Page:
Staying In Tense

            Staying intense … well, I do that pretty well.  But, staying in tense, well that’s a different story.  While busily clattering on my keyboard, a scene rolling out across the screen as quickly as I can squeeze it out of my twisted brain, I have a tendency to switch from being in the here and now, to the then and what may be.  I seem to do it without ever consciously flipping a switch.  I am not speaking of what comes up in dialog – that follows another set of rules.  I mean the background stuff that binds it all together.  For instance in one place I might say “Marcus turned and handed Shelly a diamond,” (past tense) two sentences later I might say “Shelly enters the pawn shop” (present tense).

            This switching comes via my penchant for being a seat of the pants writer.  When I visualize a scene, it may very well have taken place in the past from my point of view.  Writing it in a first draft, it comes out however it does and in truth in a first draft that doesn’t really matter.  All that matters is getting the words out of my head and on the screen where I can see them.  Afterwards, during the edit process, I can fix these situations.  Unfortunately, my mind is so accustom to the switching, that it takes some effort to find all of them.  

            There is a big difference in using anything but present tense in a story.  When using past tense, a writer is telling their story rather than letting the action or the characters tell it, versus in present tense the story seems to be alive and moving though actions, senses, emotions, and thoughts.  Are there times when past tense is appropriate?  I know that in dialog where a character is telling another character of something that occurred it is appropriate.  Personally, I want to steer away from telling my story.  I also want to avoid a lot of backstory (if something from the past is absolutely necessary for the overall story to be understood, the story may need to start earlier in time to encompass this information.  Backstory tends to be a distraction.)  Instead, I want to craft a situation in such a way that it is unfolding in the readers mind – action happens right now all around them.  It matters little the actual setting of the story, whether it be Victorian England, Cleopatra’s Alexandria, Buck Rogers’ return to earth, or John Carter’s meeting a Martian Princess, to the reader the story must be a current, moving, and living thing.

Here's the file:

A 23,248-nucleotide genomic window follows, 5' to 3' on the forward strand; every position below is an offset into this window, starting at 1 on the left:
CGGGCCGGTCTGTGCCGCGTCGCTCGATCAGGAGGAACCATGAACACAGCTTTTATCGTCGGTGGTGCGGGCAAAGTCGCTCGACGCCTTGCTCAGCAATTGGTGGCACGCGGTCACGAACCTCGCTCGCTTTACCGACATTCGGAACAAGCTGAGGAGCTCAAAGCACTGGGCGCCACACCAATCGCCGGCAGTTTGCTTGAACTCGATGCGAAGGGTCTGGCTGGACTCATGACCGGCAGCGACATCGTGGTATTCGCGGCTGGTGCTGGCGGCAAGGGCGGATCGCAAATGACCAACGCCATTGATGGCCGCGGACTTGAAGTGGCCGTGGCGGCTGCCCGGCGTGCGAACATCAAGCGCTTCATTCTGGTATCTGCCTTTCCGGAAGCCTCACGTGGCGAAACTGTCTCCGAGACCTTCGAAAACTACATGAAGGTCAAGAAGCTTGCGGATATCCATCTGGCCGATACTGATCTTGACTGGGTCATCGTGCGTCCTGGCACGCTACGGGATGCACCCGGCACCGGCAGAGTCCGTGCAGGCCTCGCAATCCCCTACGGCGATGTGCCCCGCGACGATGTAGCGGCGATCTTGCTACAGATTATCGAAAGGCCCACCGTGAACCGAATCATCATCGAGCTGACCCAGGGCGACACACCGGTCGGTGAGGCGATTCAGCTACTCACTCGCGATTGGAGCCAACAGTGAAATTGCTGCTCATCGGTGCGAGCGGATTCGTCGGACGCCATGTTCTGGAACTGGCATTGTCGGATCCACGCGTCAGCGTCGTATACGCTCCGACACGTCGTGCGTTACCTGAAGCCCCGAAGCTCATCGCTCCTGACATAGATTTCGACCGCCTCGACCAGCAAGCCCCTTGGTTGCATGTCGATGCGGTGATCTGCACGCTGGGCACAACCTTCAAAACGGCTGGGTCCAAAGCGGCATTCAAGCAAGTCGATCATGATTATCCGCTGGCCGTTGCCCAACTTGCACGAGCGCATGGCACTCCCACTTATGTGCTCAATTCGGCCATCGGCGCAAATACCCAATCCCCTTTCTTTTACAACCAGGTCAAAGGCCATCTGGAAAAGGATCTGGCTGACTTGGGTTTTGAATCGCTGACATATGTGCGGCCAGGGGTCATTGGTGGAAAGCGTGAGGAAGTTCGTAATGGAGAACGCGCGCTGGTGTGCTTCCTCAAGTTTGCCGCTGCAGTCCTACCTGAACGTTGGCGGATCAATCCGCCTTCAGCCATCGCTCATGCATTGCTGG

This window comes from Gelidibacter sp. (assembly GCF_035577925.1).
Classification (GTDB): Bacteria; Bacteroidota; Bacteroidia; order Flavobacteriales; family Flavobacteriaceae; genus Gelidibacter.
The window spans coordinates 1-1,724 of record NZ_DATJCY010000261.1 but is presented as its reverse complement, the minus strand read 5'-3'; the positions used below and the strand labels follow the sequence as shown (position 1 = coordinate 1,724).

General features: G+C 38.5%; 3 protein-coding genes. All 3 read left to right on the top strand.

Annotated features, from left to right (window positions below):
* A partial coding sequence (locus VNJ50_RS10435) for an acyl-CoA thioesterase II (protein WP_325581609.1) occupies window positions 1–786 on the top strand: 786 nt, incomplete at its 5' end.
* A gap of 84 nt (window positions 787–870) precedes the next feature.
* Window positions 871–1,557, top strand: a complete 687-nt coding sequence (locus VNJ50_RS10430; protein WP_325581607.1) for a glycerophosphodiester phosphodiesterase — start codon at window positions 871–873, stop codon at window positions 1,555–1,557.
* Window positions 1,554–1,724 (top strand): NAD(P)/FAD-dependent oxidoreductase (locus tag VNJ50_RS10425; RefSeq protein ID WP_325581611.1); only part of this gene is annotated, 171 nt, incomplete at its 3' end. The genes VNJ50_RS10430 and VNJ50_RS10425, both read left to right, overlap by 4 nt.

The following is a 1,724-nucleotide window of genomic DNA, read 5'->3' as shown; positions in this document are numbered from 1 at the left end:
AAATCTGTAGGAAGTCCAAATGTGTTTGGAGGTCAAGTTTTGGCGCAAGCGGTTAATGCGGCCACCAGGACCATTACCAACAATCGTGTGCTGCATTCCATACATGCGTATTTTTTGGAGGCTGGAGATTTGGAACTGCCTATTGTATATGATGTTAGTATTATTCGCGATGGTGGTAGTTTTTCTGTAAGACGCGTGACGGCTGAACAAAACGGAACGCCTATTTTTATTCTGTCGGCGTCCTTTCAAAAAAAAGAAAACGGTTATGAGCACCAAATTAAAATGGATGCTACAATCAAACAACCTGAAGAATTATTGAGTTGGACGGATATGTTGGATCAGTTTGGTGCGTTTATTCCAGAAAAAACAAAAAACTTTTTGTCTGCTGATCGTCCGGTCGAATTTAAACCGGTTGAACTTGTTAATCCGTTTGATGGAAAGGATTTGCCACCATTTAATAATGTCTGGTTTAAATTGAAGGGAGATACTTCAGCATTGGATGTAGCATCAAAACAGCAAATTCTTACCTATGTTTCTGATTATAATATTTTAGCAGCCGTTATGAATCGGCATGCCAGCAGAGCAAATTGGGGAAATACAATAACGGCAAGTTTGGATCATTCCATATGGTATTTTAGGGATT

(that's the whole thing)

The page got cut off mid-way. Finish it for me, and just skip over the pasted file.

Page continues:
I tend to associate past tense telling as what I read in high school textbooks – boring, dry, ho-hum drudgery that I forced myself to suffer through to pass tests.  A person reading a story has no such requirement and will more often than not put such a book down unfinished and let it gather dust.  (I am here to tell you some people do still read books made of paper, ink, and cardboard.)  The only thing a reader is likely to remember is the author’s name so they can avoid them in any future purchases or selections.

    Here and now is how life must be lived – one cannot healthily live in the past or wait for some future event to befall them to get on with living.  Stories should reflect that in your face, right now system.


Challenge Three:

            Your character is a modern day female soldier in Afghanistan who wakes after an explosion to find she is seriously behind enemy lines.  Take me from this moment of waking though her escape.  (Some restrictions for this exercise – (1) For the moment, the enemy thinks her dead or dying from their initial attack if they have seen her at all. (Is there someone checking bodies to ensure they are dead?) (2) The only weapon she can find is a chipped stone spear.  (3) Her right leg is injured, but she can walk.  (4) The only water she finds hangs from a camel in a dusty goat bladder near three soldiers who are looking the other way. (5) Keep the story in present tense.